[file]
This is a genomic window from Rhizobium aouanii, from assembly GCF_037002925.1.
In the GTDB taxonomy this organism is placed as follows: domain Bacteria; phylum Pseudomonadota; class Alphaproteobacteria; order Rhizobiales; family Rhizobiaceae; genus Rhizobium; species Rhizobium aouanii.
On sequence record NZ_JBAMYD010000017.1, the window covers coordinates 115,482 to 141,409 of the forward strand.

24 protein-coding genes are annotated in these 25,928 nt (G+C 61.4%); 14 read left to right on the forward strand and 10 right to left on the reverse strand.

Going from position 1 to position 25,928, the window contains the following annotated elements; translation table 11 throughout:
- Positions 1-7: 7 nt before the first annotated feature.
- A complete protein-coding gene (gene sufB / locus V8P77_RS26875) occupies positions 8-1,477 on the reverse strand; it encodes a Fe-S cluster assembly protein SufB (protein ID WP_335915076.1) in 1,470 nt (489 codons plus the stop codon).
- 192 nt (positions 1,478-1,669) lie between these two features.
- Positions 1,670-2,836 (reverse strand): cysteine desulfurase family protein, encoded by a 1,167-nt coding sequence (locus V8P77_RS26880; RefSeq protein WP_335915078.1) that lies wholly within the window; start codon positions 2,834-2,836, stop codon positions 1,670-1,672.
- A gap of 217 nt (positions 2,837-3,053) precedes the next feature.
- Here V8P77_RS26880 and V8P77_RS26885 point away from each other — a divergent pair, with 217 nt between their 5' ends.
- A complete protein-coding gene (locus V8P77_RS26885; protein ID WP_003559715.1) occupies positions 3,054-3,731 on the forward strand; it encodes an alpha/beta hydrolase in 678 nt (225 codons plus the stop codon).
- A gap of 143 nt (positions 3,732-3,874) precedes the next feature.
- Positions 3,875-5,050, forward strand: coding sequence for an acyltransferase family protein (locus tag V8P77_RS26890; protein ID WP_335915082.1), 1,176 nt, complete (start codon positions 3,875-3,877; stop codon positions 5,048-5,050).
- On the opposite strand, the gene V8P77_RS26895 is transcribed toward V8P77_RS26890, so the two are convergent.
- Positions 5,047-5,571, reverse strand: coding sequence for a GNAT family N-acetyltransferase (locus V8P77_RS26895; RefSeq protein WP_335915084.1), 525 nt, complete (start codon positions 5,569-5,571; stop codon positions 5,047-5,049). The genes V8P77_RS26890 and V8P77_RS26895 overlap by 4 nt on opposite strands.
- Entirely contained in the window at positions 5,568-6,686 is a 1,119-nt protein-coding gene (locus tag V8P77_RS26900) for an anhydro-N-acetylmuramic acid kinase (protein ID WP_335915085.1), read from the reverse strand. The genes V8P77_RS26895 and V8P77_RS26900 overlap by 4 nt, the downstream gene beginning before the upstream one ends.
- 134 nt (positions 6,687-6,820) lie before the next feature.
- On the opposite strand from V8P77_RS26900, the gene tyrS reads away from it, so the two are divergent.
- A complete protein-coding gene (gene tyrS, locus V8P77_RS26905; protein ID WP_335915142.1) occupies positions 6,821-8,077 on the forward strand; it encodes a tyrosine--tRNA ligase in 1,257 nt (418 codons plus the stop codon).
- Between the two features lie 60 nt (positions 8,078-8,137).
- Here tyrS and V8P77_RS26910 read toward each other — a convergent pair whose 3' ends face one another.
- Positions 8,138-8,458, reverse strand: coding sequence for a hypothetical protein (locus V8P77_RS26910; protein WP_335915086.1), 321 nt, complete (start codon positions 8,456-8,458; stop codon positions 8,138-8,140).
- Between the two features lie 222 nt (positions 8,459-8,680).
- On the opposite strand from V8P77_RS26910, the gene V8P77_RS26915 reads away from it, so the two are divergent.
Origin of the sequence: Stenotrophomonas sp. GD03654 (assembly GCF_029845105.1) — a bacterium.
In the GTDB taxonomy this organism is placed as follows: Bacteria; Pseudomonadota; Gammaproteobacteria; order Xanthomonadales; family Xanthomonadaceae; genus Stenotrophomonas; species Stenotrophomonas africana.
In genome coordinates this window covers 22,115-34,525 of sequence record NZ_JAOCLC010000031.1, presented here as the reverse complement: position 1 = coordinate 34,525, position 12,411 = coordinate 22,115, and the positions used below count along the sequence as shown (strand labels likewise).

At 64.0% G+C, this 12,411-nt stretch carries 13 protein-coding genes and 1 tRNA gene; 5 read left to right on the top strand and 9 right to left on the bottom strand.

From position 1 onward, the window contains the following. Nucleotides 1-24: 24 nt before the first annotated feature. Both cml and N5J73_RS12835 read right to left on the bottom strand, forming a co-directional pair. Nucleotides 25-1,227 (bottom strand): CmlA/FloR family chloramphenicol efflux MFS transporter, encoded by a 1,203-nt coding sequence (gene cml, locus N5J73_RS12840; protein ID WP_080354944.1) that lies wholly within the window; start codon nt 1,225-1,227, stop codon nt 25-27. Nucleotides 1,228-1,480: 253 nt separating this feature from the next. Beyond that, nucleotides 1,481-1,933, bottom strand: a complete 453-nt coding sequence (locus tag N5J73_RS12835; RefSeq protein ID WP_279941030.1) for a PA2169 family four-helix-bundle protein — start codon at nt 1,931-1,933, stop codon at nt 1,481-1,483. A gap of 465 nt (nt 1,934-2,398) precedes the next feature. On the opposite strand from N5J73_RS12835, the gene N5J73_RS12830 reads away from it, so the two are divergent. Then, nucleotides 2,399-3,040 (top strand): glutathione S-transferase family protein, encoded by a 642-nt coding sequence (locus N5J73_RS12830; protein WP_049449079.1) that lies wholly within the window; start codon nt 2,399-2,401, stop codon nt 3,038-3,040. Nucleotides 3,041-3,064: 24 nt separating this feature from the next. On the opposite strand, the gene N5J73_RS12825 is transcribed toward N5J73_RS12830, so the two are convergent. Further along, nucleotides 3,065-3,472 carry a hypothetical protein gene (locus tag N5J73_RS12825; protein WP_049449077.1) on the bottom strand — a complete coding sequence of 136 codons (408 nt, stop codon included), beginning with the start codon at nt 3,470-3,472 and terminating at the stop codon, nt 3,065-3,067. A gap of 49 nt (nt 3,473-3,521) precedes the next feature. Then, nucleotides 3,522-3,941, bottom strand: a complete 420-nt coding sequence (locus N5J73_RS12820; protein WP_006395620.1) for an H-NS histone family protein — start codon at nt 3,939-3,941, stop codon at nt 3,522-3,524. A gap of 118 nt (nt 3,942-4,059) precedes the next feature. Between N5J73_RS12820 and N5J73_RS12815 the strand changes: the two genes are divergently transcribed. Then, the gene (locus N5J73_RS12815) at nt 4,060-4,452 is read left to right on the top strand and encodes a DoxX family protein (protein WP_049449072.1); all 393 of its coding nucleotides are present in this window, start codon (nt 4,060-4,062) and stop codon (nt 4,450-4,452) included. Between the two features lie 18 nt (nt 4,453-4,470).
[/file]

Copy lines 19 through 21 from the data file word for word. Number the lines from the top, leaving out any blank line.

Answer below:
- On the opposite strand from V8P77_RS26900, the gene tyrS reads away from it, so the two are divergent.
- A complete protein-coding gene (gene tyrS, locus V8P77_RS26905; protein ID WP_335915142.1) occupies positions 6,821-8,077 on the forward strand; it encodes a tyrosine--tRNA ligase in 1,257 nt (418 codons plus the stop codon).
- Between the two features lie 60 nt (positions 8,078-8,137).